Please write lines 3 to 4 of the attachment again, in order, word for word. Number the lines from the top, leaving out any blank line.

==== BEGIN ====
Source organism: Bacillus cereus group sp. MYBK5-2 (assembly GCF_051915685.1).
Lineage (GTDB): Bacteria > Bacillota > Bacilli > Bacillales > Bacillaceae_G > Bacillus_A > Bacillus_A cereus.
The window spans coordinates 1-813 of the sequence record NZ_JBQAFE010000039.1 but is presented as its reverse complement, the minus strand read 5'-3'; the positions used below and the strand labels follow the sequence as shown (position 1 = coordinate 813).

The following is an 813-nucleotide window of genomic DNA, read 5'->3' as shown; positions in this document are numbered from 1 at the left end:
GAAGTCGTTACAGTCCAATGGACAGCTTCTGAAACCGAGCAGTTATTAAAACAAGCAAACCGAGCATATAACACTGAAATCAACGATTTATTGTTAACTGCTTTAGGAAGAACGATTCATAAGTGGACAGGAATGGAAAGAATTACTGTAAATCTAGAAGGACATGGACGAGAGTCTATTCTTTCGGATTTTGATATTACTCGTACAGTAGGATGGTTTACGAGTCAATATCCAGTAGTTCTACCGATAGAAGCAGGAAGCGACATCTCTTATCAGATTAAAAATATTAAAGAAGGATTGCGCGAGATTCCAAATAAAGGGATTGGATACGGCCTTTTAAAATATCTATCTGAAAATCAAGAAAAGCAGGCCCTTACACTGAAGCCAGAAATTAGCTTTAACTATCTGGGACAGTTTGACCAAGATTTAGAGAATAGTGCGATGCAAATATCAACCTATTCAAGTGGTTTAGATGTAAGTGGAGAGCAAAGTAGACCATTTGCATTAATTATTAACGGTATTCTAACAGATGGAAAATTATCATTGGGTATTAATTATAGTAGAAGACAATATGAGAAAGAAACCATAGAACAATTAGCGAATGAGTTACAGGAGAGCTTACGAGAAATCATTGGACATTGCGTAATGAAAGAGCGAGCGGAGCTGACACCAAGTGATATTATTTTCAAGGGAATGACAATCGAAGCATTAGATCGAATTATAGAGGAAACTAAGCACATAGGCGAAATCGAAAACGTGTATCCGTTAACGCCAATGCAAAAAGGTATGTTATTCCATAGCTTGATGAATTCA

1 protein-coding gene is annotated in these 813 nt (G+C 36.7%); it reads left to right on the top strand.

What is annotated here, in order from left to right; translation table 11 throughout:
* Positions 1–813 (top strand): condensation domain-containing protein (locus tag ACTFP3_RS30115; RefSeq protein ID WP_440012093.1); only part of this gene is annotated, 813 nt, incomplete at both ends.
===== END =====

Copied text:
The window spans coordinates 1-813 of the sequence record NZ_JBQAFE010000039.1 but is presented as its reverse complement, the minus strand read 5'-3'; the positions used below and the strand labels follow the sequence as shown (position 1 = coordinate 813).

The following is an 813-nucleotide window of genomic DNA, read 5'->3' as shown; positions in this document are numbered from 1 at the left end: